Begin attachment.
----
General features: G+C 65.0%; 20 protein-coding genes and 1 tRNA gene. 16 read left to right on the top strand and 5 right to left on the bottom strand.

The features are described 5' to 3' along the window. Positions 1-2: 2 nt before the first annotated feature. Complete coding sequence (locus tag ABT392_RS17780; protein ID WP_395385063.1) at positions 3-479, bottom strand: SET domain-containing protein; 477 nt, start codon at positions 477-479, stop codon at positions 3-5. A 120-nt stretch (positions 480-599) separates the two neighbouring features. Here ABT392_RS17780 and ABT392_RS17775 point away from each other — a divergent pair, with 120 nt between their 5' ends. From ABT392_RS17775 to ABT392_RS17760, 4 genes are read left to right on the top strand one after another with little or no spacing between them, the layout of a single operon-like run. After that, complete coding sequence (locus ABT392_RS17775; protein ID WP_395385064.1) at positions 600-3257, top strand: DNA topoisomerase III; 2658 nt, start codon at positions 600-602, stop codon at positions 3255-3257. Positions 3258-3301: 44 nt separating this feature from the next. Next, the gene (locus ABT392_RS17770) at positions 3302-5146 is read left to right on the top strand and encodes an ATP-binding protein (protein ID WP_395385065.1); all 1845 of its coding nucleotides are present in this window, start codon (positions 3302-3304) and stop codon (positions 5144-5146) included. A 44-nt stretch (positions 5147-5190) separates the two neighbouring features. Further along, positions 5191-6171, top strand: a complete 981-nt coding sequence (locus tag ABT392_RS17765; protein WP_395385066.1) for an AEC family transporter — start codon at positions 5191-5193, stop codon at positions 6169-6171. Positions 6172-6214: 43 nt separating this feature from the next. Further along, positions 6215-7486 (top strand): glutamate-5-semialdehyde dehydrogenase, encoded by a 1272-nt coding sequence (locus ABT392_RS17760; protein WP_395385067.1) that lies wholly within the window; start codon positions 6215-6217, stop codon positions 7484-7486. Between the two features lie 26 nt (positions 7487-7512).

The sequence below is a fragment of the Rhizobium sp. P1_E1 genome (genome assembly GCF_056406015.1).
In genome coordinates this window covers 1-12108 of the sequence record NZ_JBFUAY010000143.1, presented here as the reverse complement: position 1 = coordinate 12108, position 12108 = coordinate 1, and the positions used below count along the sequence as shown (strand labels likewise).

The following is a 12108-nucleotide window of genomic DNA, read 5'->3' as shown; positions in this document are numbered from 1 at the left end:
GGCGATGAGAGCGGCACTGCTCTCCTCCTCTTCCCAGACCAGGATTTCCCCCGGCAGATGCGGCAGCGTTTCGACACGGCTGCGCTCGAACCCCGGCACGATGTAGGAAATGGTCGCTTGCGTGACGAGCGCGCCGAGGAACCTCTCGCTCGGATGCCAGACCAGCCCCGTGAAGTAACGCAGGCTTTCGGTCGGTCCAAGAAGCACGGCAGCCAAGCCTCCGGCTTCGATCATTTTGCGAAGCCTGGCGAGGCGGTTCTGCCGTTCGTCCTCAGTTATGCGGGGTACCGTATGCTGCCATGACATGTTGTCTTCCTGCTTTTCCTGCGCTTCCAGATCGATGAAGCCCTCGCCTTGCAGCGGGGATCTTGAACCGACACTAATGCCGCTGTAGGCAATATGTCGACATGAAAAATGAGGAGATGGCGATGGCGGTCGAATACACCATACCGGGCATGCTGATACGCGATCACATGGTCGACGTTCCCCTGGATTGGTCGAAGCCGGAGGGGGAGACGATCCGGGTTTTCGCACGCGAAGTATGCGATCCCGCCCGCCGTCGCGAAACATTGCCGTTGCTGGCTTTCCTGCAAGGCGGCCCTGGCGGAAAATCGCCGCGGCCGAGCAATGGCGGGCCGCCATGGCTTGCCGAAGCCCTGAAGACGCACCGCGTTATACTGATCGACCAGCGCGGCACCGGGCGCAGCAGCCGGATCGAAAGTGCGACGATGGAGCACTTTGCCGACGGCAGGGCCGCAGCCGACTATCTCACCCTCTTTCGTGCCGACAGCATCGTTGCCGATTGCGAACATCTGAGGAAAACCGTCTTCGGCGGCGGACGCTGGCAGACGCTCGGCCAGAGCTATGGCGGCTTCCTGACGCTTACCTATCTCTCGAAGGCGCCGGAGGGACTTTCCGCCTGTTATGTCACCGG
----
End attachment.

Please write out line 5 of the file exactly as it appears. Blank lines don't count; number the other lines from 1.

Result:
The following is a 12108-nucleotide window of genomic DNA, read 5'->3' as shown; positions in this document are numbered from 1 at the left end: